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Unformatted text preview: n+3 n=0 (−1)n √ 1
,
n+3 which converges by the Alternating series test,
while at x = − 1 the series becomes
4 Solution: this is the same power series
∞
n=0 (−4)n n
√
x=
n+3 ∞
n n=0 (−1) √ 4n
xn
n+3 we looked at in Example 1. There we saw that
R = 1 , so the series converges for x in the
4
1
interval (− 4 , 1 ) but diverges for x outside
4 [− 1 , 1 ]. We have to determine whether the
44
1
series converges at x = ± 4 . ∞
n=0 √ 1
,
n+3 which diverges by the Limit Comparison test
1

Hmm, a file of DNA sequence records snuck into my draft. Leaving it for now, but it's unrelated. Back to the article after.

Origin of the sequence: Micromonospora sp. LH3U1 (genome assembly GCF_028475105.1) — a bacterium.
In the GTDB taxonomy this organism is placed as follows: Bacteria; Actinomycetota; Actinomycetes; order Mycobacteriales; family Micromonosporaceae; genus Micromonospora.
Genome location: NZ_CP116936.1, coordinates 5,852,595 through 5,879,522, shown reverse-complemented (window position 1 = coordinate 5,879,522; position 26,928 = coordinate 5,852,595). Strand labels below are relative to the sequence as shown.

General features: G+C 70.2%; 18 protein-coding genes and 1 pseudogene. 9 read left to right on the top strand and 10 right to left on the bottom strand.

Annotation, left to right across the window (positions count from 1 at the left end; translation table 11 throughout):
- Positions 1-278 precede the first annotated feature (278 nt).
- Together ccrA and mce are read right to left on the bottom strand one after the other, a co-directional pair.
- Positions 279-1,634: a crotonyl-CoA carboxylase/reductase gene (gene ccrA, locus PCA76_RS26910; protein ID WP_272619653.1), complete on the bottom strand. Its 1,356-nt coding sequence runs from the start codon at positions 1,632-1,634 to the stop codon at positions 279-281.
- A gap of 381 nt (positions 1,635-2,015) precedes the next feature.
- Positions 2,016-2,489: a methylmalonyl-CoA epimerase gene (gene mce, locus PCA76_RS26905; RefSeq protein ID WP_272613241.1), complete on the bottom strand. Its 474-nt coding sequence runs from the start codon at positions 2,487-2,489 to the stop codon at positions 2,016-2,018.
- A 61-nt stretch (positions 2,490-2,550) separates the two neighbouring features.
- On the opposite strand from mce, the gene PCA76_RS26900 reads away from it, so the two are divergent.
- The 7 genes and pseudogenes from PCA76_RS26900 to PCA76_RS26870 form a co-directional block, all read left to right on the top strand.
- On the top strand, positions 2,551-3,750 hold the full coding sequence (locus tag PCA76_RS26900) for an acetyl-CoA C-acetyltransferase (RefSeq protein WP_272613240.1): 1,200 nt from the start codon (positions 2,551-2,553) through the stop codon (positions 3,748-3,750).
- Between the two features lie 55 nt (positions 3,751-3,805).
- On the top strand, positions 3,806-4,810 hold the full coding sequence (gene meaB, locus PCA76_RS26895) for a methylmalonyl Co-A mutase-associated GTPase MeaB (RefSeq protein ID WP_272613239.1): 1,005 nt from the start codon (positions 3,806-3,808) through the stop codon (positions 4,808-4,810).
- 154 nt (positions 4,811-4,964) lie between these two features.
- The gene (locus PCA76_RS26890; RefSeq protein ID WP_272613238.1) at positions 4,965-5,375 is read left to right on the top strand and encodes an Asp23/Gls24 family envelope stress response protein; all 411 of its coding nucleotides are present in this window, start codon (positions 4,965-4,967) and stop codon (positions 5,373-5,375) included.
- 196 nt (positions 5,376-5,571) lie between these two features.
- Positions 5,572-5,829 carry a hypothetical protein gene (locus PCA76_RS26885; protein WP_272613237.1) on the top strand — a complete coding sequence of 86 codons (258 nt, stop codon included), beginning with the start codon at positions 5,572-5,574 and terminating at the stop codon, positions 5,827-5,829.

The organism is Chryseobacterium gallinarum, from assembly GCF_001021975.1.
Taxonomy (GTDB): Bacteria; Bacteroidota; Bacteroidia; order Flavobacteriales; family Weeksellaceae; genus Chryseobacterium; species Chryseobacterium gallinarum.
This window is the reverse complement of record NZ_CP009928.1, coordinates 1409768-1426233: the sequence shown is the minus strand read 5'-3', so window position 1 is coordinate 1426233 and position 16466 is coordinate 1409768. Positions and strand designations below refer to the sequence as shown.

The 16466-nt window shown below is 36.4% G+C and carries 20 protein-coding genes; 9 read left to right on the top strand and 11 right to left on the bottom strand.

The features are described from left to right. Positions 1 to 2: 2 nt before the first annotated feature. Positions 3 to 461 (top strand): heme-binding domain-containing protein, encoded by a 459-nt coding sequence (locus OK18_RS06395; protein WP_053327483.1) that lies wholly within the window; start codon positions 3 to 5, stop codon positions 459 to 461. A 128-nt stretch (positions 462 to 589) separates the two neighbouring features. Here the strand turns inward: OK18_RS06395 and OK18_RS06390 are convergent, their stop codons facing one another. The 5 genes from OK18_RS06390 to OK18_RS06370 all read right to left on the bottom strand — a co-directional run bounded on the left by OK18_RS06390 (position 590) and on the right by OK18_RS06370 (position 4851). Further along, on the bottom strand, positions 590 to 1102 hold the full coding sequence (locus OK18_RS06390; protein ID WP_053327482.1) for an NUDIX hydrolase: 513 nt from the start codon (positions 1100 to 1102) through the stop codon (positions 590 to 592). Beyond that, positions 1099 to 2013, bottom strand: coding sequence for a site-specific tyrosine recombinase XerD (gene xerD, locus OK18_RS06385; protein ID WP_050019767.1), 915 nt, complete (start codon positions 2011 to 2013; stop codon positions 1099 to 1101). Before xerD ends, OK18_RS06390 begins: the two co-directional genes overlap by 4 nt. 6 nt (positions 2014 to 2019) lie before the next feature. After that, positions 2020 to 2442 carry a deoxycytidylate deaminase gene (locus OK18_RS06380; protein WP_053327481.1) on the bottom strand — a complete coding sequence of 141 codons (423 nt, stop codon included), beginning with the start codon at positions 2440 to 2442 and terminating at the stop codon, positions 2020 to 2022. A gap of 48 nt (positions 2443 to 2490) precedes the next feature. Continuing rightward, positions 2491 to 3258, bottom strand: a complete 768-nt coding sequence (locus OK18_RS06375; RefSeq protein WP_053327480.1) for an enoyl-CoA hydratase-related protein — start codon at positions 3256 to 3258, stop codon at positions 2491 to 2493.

because
diverges. Thus the interval
1/2
nn
of convergence of the series is
11
−,
44 . Sometimes it’s very useful to center things away from the origin, say at x = c, and work with power
series
∞
2 n 3 a0 + a1 (x − c) + a2 (x − c) + a3 (x − c) + . . . + an (x − c) + . . . = n=0 an (x − c)n . We’ll say such a series is a Power series centered at x = c. Its Radius of convergence is deﬁned exactly
an...
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This note was uploaded on 06/05/2011 for the course MATH 408 D taught by Professor Gilbert during the Spring '11 term at University of Texas at Austin.
 Spring '11
 Gilbert
 Power Series

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